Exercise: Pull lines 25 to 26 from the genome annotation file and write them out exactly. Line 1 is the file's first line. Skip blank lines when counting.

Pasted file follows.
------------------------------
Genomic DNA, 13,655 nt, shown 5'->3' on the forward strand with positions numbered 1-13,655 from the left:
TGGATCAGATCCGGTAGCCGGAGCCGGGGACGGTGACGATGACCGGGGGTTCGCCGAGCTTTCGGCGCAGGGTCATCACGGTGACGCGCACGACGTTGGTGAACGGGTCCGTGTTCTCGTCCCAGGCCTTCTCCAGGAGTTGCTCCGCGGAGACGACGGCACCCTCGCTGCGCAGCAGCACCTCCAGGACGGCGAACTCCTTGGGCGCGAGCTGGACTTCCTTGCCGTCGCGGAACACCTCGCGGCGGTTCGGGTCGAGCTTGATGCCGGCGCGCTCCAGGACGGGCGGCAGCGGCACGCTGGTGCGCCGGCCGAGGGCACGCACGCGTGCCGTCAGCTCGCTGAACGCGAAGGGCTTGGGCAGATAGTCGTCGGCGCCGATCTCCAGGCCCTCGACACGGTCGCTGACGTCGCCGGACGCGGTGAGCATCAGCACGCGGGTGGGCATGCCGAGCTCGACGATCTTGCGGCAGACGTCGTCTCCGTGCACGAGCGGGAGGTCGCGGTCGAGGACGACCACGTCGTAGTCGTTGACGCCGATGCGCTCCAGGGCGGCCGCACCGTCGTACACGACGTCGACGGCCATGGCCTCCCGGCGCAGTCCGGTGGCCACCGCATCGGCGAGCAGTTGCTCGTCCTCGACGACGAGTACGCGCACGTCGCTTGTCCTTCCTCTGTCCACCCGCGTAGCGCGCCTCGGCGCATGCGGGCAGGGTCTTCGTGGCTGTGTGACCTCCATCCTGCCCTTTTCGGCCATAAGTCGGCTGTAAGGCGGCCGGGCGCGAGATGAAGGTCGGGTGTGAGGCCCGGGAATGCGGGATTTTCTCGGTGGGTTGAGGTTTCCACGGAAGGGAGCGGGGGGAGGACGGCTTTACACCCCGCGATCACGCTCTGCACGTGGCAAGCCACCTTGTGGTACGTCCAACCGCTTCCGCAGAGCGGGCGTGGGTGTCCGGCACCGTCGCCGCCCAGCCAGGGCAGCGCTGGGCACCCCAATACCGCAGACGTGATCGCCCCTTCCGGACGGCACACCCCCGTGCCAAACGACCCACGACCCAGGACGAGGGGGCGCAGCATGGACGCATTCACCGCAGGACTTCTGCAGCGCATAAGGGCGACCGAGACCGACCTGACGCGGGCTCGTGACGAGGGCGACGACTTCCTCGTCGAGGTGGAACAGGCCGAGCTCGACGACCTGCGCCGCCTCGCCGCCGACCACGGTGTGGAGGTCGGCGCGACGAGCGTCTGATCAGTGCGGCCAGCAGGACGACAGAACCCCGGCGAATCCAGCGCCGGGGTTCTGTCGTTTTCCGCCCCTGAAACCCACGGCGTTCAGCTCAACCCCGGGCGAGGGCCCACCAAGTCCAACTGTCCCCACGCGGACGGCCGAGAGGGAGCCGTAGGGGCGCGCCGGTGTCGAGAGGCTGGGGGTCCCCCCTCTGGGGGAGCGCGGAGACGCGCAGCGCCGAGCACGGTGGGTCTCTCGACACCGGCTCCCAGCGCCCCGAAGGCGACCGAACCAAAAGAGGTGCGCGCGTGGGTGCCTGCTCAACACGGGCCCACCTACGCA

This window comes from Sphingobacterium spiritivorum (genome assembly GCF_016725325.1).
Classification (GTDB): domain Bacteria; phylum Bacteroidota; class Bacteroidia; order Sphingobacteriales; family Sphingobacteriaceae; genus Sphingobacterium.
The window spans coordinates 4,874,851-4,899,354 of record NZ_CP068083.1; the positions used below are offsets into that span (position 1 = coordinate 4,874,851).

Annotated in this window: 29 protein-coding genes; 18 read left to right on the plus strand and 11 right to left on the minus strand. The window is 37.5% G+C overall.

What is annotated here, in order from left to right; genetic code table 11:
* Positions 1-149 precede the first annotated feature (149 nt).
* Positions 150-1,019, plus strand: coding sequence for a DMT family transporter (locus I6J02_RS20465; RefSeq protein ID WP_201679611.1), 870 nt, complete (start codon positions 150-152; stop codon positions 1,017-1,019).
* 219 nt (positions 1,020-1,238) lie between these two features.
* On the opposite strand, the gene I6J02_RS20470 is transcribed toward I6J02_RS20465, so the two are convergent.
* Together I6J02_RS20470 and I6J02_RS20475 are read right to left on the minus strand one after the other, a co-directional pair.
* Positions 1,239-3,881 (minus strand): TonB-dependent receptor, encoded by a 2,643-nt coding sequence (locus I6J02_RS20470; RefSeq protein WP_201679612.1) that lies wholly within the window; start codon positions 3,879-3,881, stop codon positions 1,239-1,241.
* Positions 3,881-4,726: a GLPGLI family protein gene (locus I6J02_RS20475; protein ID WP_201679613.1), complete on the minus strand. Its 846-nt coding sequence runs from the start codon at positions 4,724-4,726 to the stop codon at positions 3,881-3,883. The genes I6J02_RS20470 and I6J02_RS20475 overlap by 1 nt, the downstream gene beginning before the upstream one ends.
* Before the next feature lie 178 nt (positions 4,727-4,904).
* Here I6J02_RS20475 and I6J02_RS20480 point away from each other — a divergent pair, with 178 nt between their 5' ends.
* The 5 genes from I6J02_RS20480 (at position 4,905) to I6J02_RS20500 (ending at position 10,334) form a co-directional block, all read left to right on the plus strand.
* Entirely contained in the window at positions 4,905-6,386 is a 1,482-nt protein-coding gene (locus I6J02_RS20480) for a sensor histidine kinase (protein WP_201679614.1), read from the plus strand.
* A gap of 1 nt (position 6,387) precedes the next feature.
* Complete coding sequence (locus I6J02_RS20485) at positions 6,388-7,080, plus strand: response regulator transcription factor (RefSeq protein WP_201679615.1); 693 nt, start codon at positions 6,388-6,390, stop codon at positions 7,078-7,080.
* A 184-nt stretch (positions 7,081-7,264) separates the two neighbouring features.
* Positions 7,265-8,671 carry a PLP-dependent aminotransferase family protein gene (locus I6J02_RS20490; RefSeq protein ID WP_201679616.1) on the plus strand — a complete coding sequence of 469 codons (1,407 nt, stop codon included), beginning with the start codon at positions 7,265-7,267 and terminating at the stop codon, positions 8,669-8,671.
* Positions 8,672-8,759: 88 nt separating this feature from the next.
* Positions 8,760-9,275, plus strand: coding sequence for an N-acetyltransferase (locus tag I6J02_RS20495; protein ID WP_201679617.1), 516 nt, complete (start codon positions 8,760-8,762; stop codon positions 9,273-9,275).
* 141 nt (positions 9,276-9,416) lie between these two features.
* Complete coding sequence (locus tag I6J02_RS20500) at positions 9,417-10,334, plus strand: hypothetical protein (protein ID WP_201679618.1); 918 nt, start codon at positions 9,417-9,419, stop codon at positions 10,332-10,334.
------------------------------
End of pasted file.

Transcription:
* 141 nt (positions 9,276-9,416) lie between these two features.
* Complete coding sequence (locus tag I6J02_RS20500) at positions 9,417-10,334, plus strand: hypothetical protein (protein ID WP_201679618.1); 918 nt, start codon at positions 9,417-9,419, stop codon at positions 10,332-10,334.